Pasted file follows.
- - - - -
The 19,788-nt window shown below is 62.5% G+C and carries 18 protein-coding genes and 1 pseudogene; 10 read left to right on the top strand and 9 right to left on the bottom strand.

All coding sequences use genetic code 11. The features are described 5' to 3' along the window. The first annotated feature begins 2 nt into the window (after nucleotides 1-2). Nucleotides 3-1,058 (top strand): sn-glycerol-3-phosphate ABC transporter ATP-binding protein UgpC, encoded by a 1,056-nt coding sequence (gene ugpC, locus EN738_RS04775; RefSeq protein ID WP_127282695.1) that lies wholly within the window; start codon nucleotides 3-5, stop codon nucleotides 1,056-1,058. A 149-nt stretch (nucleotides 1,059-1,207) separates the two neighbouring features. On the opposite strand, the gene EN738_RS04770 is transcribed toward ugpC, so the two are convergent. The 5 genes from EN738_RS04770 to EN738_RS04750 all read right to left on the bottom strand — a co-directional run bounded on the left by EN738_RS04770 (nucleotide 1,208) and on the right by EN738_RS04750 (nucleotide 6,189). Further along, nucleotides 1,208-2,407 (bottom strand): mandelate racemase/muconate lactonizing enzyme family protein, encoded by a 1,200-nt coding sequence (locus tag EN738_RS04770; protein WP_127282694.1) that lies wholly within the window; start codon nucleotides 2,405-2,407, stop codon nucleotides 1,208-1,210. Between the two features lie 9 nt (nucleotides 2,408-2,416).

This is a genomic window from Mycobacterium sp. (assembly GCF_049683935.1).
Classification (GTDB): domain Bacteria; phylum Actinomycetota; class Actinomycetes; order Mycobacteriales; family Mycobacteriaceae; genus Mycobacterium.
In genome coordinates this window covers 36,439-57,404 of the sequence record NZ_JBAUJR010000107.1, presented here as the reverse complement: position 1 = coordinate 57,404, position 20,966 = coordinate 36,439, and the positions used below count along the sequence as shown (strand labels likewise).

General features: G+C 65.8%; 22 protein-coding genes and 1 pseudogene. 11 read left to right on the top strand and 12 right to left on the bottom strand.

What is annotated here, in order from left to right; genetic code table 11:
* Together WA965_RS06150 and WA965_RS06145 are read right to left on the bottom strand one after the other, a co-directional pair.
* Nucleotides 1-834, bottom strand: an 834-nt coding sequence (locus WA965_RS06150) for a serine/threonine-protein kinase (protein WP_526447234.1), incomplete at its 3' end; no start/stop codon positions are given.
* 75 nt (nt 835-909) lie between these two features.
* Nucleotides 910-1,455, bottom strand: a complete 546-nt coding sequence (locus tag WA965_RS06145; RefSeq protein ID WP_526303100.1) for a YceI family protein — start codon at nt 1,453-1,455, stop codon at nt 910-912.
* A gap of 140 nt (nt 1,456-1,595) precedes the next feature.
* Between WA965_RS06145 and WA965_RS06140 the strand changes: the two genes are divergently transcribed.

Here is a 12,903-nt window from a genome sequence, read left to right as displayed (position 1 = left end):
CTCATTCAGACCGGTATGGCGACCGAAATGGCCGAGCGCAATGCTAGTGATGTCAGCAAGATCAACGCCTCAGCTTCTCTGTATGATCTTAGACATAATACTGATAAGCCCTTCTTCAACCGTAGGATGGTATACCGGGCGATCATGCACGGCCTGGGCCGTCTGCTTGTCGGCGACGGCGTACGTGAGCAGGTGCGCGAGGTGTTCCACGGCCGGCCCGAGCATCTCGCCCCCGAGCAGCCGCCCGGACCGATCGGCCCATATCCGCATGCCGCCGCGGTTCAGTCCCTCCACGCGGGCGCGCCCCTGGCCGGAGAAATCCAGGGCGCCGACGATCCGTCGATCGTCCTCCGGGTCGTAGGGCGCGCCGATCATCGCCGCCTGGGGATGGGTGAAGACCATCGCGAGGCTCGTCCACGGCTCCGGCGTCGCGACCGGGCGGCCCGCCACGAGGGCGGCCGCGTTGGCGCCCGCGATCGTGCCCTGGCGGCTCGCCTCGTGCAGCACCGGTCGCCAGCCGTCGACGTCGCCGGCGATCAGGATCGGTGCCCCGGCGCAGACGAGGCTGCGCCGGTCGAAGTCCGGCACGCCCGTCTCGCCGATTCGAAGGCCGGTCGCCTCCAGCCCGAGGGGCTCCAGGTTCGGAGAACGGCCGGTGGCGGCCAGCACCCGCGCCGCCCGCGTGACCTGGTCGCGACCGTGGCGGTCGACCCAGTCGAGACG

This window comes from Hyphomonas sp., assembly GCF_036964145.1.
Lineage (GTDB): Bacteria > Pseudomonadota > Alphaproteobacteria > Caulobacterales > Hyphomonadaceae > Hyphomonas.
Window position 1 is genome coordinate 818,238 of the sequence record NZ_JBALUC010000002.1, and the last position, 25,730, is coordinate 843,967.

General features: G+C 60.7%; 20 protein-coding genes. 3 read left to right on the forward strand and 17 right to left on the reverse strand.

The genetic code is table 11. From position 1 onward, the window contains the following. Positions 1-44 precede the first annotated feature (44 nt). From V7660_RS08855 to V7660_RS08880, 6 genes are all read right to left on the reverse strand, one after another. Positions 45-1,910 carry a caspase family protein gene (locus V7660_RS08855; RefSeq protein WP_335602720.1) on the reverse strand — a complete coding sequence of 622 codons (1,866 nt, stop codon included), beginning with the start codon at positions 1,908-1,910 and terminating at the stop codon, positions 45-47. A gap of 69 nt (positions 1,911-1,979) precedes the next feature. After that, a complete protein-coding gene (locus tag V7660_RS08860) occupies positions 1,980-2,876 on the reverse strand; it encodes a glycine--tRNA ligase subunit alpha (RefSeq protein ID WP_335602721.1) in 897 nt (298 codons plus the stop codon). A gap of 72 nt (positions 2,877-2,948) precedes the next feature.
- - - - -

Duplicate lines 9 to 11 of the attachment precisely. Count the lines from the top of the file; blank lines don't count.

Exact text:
* Nucleotides 1-834, bottom strand: an 834-nt coding sequence (locus WA965_RS06150) for a serine/threonine-protein kinase (protein WP_526447234.1), incomplete at its 3' end; no start/stop codon positions are given.
* 75 nt (nt 835-909) lie between these two features.
* Nucleotides 910-1,455, bottom strand: a complete 546-nt coding sequence (locus tag WA965_RS06145; RefSeq protein ID WP_526303100.1) for a YceI family protein — start codon at nt 1,453-1,455, stop codon at nt 910-912.